Apodaca: Climate change is driving worsening allergies

California poppies grow on a hillside near Angeles Forest Highway and Sierra Highway in March 2024.
(File Photo)

Springtime in Orange County. Flowers are blooming, birds are serenading and daylight is lingering. Isn’t it glorious?

But also: May Gray. June Gloom. Bugs. And seasonal allergies.

When it comes to the latter, this year is off the charts, at least for me. I’ve spent the better part of the past few months sneezing, wheezing, wiping my weeping eyes, scratching my perpetually runny, itchy nose and consuming box after box of tissues. I’m a real joy to be around.

Fact is, though, it isn’t just me. Allergy, asthma and immunology specialists across the country, including those here in Orange County, are reporting that they are seeing ever-growing numbers of patients seeking relief from their seasonal allergy symptoms. What’s more, those symptoms are increasing in severity.


Not just that. Seasonal allergies — also known as allergic rhinitis or hay fever — aren’t even confined to just one season any more. That is, for many of us, the symptoms are starting earlier in the year and lasting well past the traditional springtime window. Perhaps it’s time to retire the term “seasonal allergies,” since their appearance is quickly approaching a year-round phenomenon.

This occurrence isn’t going unnoticed. News stories have been popping up regularly with headlines assuring readers that they are not imaging things, that allergies really are getting worse.

Even my dog has allergies, poor guy.

So what’s going on? Why can’t I turn off the leaky faucets that my nasal passages have become? Why are my eyeballs on fire? And why can’t a girl keep her makeup from smudging and smearing?

Topping the list of reasons that explain what’s happening is climate change.

The growth in allergies is one of the many ways that our addiction to burning fossil fuels is rapidly changing our environment and impacting our health in profoundly negative ways. As the climate warms, growing zones are shifting, many plants are blooming earlier and longer, and pollen counts are rising — in many areas, those counts have been consistently breaking records.

That means that more pollen and other irritants such as mold particles are being released into the air.

Heavier rainfall and shifting wind patterns due to climate change also contribute to the problem, as does the encroaching vegetation that previously wouldn’t be found in cooler climates. Many people are being exposed to allergens that they previously did not encounter; thus, their resistance might be lower. There’s even some evidence that increased carbon dioxide in the atmosphere causes pollen to become more potent.

The allergic reactions we experience after breathing in these particles result from both genetic and environmental factors. They occur when the immune system detects a foreign substance in the body, triggering the release of histamines, which cause inflammation and boost mucus production.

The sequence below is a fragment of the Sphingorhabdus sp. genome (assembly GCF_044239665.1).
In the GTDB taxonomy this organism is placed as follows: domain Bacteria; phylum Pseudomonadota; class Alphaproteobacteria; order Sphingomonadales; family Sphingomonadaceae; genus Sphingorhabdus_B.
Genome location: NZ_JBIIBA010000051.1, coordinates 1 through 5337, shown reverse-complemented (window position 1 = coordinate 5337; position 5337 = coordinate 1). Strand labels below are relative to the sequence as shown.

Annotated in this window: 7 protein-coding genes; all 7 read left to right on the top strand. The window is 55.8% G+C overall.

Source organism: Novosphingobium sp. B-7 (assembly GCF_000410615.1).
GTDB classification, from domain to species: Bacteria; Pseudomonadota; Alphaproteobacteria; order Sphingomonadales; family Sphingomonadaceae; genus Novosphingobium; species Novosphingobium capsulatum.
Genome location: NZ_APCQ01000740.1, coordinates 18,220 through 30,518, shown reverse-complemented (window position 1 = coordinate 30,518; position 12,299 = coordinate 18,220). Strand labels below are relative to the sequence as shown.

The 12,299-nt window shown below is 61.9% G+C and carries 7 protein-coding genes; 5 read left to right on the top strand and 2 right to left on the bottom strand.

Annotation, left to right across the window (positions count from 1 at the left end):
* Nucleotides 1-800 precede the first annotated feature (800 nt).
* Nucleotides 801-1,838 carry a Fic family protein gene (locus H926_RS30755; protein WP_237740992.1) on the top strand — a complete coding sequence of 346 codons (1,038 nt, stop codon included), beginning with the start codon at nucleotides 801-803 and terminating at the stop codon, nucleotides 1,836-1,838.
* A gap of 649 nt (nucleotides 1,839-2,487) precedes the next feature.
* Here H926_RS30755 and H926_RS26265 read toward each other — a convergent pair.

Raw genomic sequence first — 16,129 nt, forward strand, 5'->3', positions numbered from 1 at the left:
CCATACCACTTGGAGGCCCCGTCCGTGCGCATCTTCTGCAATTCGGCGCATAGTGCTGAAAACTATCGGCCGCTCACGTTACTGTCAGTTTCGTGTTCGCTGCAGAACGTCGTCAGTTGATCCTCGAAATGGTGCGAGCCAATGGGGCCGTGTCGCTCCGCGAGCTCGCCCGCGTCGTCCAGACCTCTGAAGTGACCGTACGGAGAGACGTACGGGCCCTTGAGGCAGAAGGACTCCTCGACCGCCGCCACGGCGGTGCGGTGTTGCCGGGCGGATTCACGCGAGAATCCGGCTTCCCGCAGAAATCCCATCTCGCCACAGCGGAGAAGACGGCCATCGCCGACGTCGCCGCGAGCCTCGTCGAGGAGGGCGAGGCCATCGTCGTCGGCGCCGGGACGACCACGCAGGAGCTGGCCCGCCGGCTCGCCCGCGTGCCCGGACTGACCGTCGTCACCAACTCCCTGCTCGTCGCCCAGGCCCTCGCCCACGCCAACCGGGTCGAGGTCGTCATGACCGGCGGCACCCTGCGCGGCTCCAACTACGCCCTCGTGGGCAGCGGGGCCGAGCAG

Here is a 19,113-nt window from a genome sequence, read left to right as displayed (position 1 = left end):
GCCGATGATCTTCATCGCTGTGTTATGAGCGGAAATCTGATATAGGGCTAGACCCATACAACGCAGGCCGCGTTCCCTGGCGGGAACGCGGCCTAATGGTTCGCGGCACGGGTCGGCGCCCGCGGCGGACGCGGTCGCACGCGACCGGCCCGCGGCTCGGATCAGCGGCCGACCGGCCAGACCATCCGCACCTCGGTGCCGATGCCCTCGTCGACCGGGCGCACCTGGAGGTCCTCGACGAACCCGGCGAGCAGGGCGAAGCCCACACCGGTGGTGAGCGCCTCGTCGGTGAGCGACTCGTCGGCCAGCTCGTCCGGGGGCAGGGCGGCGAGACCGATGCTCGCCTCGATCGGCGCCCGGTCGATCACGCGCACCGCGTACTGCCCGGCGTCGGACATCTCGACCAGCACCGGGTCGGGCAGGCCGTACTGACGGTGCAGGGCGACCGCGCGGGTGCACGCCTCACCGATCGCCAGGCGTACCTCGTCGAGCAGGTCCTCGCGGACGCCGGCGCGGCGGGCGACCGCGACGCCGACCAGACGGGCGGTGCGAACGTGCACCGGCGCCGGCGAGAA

“Climate change definitely has affected people,” said UC Irvine immunologist and allergist Jenny Lee.

“With climate change — global warming — trees, grasses and weeds have their own growing season, but it’s extending, getting longer.”

In addition, she said, pollinating seasons for different types of vegetation, which previously were more distinct, are now blending into each other. “There’s more overlap,” she said.

Which is yet another reason why allergy sufferers like me can no longer seem to get a break from their symptoms. And those symptoms are nothing to sneeze at. Increased mucus and fluid production can lead to sinus and ear infections, and chronic inflammation is dangerous for those with asthma. Allergy sufferers tend to sleep poorly, and that negatively impacts overall health and productivity.

Unfortunately, treatments for allergies haven’t changed much over the years. We have over-the-counter oral antihistamines and decongestants that lessen the symptoms, and there are steroid nasal sprays that temporarily reduce inflammation. Indoor air purifiers can also help.

But the relief these measures provide is limited and short-lived.

A more effective treatment — one that’s been around for decades — is expensive and time-consuming. Immunotherapy involves giving patients a series of injections containing tiny amounts of allergens in order to desensitize the immune system so that it doesn’t go into attack mode every time those allergens are introduced into the body.

Yet focusing on the treatment part of the equation shouldn’t lead us to ignore what is now obvious — and urgent. The overarching issue here is that we have messed with our environment so recklessly and for so long that we are now reaping the hard consequences of living on a planet that is growing more hostile to our collective health and well-being.

For those who have yet to acknowledge the fact of human-caused climate change, it’s long past time to accept reality. Allergies are getting worse because we have made it so, and this is just one of countless ways that our use of fossil fuels is quite literally making the air we breath toxic.

Humankind created this problem, and it is up to each of us to do our part to fix it. If we are to keep our planet livable, we need everyone fully on board with measures to transition to cleaner sources of energy.

Until then, no one should breath easy.